The Elder Scrolls series of games always produces a fair bit of buzz, and a lot of people talk gleefully about how great it is. I recently played Morrowind and didn't like it one bit, but cayenne promises with regards to Oblivion made me take the plunge once again, and maybe really try this time. When I heard it came with no CD copy protection, I was incensed further into trying it. When a company does the right thingâ„¢ by trusting their users, I fully want to support them.
Of course, first I have to betray them by stealing an easily pirateable copy so I can see if I can finally become one of the "Elder Scrolls people". After one day of playing it, here's what I found:
Ugly RacesMost of the races look the same, and all of them are ugly. By "look the same" here I mean there's not much to physically distinguish them, except for the elves and the "cat-people". Even the elves are roughly human, except for their ears and elongated faces. The "cat people" are thus the only truly unusual race in the game, and because they're effectively furries, they're pretty freaking gross. I didn't mind though, I figured I'd be one of the human-ish races and generally mind my own business.
More importantly, though, is that they're ugly. By "ugly" here I mean there's nothing to stylistically make them stand out. In other games (using nwn as an example) we have only a few 3D models as representative of their races, and they all pretty much look the same, but they look easily distinguishable. With the level of detail available in this game they're almost skirting the "looks creepy" curve. Different characters don't walk differently, or talk differently, or are built differently, or anything. It's a game of carbon copies, except the face is always exquisitely different, except for being hideous. It's hard to make a hawttt chixorz in the game. I don't just mean busty blondes here, but even someone with some sort of character is difficult to produce in the game.
I think it's dumb to mess with "chin depth" etc. to get your character to the way you like it. The sliders should probably be more like "Fierce / Bashful" "Loving / Loathing" "Courageous / Coward", with the option of messing with the amount your nose sticks out if you're still not happy at the end. Messing with the sliders is funny, but the result is probably not what anyone wants at the end.
Also, where are the short dudes?
ConversationsA big part of RPGs is walking around talking to people. This is part of the game mechanic, but it also needs to be as engrossing as possible. Morrowind had this annoying "web-page" style talking interface which was disorienting and fruitless. You never knew if you'd talked to someone about everything you wanted to talk to them about. It also didn't feel like a conversation, more like an "information dump" of what the other guy knows. Further, influencing them is done totally separately to the "conversation" itself. You can brag or say nice things to the other guy, but the mere fact that you're doing this in a separate UI to the talking is jarring, and pulls you out of the game.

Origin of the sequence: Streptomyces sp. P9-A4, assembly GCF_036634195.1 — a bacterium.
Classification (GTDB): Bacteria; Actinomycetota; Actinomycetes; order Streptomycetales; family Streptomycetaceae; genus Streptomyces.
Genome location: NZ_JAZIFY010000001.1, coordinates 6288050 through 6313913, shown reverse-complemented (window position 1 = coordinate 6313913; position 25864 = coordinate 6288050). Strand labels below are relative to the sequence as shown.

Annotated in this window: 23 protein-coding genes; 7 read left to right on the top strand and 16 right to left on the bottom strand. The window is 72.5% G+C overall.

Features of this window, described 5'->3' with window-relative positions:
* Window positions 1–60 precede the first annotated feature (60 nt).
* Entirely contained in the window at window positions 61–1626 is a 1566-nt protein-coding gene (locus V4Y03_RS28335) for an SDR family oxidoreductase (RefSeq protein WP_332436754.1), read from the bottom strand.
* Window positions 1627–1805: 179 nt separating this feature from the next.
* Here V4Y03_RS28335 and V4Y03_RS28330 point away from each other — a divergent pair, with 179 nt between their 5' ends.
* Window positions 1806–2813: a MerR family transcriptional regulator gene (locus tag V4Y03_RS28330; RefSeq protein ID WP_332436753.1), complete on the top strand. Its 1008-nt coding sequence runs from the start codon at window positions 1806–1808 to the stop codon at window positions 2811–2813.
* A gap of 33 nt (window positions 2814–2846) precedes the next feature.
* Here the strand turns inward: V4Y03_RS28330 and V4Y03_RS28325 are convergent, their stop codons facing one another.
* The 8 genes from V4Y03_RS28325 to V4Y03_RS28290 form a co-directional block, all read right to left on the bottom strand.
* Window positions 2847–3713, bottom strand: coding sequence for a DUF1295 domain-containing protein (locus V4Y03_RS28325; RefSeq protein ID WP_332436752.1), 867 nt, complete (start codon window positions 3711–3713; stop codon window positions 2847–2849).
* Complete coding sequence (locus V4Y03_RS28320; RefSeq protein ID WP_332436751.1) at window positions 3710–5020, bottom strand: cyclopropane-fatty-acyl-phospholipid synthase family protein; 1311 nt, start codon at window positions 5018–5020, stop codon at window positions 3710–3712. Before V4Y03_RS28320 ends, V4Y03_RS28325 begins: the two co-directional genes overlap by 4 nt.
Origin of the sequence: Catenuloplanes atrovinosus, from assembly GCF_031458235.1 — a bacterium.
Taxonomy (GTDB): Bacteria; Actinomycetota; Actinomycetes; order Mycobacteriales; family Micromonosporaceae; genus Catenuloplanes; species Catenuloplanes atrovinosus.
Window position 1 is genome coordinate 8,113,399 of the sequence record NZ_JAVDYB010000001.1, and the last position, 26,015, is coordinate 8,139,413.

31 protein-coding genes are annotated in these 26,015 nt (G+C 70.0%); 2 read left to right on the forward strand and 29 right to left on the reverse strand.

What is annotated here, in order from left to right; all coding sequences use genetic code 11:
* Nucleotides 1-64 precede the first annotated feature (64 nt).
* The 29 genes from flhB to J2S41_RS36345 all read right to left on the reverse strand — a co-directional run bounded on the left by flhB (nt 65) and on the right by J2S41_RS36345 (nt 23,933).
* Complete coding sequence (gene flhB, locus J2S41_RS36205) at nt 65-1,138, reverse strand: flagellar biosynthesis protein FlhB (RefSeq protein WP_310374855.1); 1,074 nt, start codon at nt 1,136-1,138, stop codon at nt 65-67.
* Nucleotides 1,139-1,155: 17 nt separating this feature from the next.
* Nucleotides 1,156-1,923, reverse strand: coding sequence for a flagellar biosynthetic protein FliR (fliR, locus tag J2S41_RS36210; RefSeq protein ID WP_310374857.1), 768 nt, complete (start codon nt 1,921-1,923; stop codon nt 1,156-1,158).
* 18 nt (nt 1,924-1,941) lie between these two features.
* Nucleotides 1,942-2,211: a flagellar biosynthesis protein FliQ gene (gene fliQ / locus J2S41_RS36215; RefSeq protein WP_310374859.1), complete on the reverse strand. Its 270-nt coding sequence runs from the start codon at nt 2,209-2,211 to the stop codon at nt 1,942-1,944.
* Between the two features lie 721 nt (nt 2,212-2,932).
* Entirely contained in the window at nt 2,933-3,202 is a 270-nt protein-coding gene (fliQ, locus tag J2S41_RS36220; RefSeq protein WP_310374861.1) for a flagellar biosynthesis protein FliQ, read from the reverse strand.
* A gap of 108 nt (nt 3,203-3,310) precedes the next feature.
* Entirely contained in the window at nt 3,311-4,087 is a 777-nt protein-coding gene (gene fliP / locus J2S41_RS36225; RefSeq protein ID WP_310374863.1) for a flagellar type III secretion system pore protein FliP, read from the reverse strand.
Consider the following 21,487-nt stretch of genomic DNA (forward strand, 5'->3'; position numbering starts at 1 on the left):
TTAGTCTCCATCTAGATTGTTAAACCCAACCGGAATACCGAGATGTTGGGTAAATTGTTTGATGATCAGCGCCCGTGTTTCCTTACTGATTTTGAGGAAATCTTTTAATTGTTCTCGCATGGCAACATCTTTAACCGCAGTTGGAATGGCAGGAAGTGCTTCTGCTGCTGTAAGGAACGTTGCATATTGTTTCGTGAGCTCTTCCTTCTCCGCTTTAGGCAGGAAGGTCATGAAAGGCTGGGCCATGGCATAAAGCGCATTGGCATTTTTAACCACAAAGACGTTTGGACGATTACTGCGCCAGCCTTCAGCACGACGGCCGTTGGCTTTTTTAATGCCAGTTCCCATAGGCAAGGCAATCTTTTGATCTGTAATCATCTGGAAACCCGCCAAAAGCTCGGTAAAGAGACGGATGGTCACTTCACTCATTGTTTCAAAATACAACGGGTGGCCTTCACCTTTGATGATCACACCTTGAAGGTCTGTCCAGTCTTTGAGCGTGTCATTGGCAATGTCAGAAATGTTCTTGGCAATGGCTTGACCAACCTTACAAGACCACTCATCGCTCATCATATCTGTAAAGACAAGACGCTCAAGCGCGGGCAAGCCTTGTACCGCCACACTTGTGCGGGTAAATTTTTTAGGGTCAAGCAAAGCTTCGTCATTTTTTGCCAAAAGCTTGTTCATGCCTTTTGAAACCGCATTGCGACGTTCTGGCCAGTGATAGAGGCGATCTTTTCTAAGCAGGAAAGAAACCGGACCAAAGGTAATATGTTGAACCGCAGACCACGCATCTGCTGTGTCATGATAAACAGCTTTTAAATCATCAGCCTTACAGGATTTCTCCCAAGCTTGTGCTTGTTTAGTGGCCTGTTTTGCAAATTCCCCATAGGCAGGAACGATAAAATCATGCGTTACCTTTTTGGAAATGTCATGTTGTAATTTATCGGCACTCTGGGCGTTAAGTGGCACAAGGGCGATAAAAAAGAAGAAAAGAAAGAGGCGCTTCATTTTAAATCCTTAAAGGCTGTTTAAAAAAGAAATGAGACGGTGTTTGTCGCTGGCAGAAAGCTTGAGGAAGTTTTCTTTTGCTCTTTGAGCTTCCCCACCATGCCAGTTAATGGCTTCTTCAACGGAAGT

Oblivion improves the situation by having actual talking, and having all the options in a separate menu. It even dulls the menu items after you've finished talking, but it still feels like you're getting someone's brain dump rather than having a conversation. You can't really form characters in your head in this game, like "this guy is funny", or "that girl tells great stories".
QuestsOne big problem in Morrowind was the lack of clear direction in the game. I don't even remember if there even was a journal in there. Oblivion has a journal, and a little red arrow which tells you where to go. You don't have to go there, which feels very liberating, but at least you know where to go.
TechnicalTechnically, I think the game is great. Despite the fact that most people I've talked to have said things about bugs in the AI or what-not, I find this to be one of the best games I've played, technically (certainly not as bad as Vampire: Bloodlines). Load screens are quick, and the world loads transparently. Quick saves are practically instant. The UI is mostly good. If there's something I can complain about it's the fact that when casting a destructive spell you can't aim properly, but it's a minor issue.
SystemThis system is very different from D&D, and is perhaps the most jarring part of the game for me. The mere fact that you get acrobatics skills by jumping up and down is wierd. The fact that you get them so gradually is also wierd. The wierdest thing, though, is the buffs you can give yourself through your class, which seems to fly in the face of the "Doing what you want will make you better at it" philosophy in the rest of the game. I also don't know certain things about it, like "if I fight a harder monster, will my skills grow quicker?"
All of these things are making it a pretty difficult pill to swallow. Having said that, it's a lot more pleasant than Morrowind, and if I can get over the initial learning curve, perhaps I'll even buy it!